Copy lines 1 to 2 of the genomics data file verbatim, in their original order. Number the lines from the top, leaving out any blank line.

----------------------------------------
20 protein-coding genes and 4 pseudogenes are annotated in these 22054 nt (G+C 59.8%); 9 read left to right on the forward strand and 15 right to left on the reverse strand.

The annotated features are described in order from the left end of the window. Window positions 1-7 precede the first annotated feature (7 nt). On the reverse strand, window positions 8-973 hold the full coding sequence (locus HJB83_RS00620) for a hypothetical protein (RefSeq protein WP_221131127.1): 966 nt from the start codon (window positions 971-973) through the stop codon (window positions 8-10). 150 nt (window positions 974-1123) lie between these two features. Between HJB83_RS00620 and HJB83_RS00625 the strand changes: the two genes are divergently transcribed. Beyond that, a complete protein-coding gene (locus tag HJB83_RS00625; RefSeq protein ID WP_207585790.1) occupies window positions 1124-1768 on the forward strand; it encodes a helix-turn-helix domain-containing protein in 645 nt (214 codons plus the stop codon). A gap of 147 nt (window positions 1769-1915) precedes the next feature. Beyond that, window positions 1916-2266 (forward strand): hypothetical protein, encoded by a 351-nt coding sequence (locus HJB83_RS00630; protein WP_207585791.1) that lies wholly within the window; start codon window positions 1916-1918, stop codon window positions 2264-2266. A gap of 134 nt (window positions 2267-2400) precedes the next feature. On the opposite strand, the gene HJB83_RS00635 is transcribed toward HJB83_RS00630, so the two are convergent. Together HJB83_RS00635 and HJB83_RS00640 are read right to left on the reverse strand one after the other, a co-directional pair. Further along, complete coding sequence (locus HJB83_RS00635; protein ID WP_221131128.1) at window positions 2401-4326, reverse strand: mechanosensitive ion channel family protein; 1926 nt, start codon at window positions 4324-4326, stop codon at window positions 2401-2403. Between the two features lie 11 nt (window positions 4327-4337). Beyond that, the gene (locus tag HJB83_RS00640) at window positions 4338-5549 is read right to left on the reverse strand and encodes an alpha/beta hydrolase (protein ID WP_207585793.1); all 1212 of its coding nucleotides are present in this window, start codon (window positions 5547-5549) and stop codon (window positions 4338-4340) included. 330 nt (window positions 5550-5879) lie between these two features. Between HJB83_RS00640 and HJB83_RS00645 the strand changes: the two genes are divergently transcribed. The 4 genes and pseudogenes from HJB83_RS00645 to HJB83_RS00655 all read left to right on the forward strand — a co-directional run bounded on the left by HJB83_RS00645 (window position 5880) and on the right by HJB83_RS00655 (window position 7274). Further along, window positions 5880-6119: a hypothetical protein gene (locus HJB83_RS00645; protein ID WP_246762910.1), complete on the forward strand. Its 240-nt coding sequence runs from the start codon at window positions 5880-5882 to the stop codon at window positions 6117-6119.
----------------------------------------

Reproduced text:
20 protein-coding genes and 4 pseudogenes are annotated in these 22054 nt (G+C 59.8%); 9 read left to right on the forward strand and 15 right to left on the reverse strand.

The annotated features are described in order from the left end of the window. Window positions 1-7 precede the first annotated feature (7 nt). On the reverse strand, window positions 8-973 hold the full coding sequence (locus HJB83_RS00620) for a hypothetical protein (RefSeq protein WP_221131127.1): 966 nt from the start codon (window positions 971-973) through the stop codon (window positions 8-10). 150 nt (window positions 974-1123) lie between these two features. Between HJB83_RS00620 and HJB83_RS00625 the strand changes: the two genes are divergently transcribed. Beyond that, a complete protein-coding gene (locus tag HJB83_RS00625; RefSeq protein ID WP_207585790.1) occupies window positions 1124-1768 on the forward strand; it encodes a helix-turn-helix domain-containing protein in 645 nt (214 codons plus the stop codon). A gap of 147 nt (window positions 1769-1915) precedes the next feature. Beyond that, window positions 1916-2266 (forward strand): hypothetical protein, encoded by a 351-nt coding sequence (locus HJB83_RS00630; protein WP_207585791.1) that lies wholly within the window; start codon window positions 1916-1918, stop codon window positions 2264-2266. A gap of 134 nt (window positions 2267-2400) precedes the next feature. On the opposite strand, the gene HJB83_RS00635 is transcribed toward HJB83_RS00630, so the two are convergent. Together HJB83_RS00635 and HJB83_RS00640 are read right to left on the reverse strand one after the other, a co-directional pair. Further along, complete coding sequence (locus HJB83_RS00635; protein ID WP_221131128.1) at window positions 2401-4326, reverse strand: mechanosensitive ion channel family protein; 1926 nt, start codon at window positions 4324-4326, stop codon at window positions 2401-2403. Between the two features lie 11 nt (window positions 4327-4337). Beyond that, the gene (locus tag HJB83_RS00640) at window positions 4338-5549 is read right to left on the reverse strand and encodes an alpha/beta hydrolase (protein ID WP_207585793.1); all 1212 of its coding nucleotides are present in this window, start codon (window positions 5547-5549) and stop codon (window positions 4338-4340) included. 330 nt (window positions 5550-5879) lie between these two features. Between HJB83_RS00640 and HJB83_RS00645 the strand changes: the two genes are divergently transcribed. The 4 genes and pseudogenes from HJB83_RS00645 to HJB83_RS00655 all read left to right on the forward strand — a co-directional run bounded on the left by HJB83_RS00645 (window position 5880) and on the right by HJB83_RS00655 (window position 7274). Further along, window positions 5880-6119: a hypothetical protein gene (locus HJB83_RS00645; protein ID WP_246762910.1), complete on the forward strand. Its 240-nt coding sequence runs from the start codon at window positions 5880-5882 to the stop codon at window positions 6117-6119.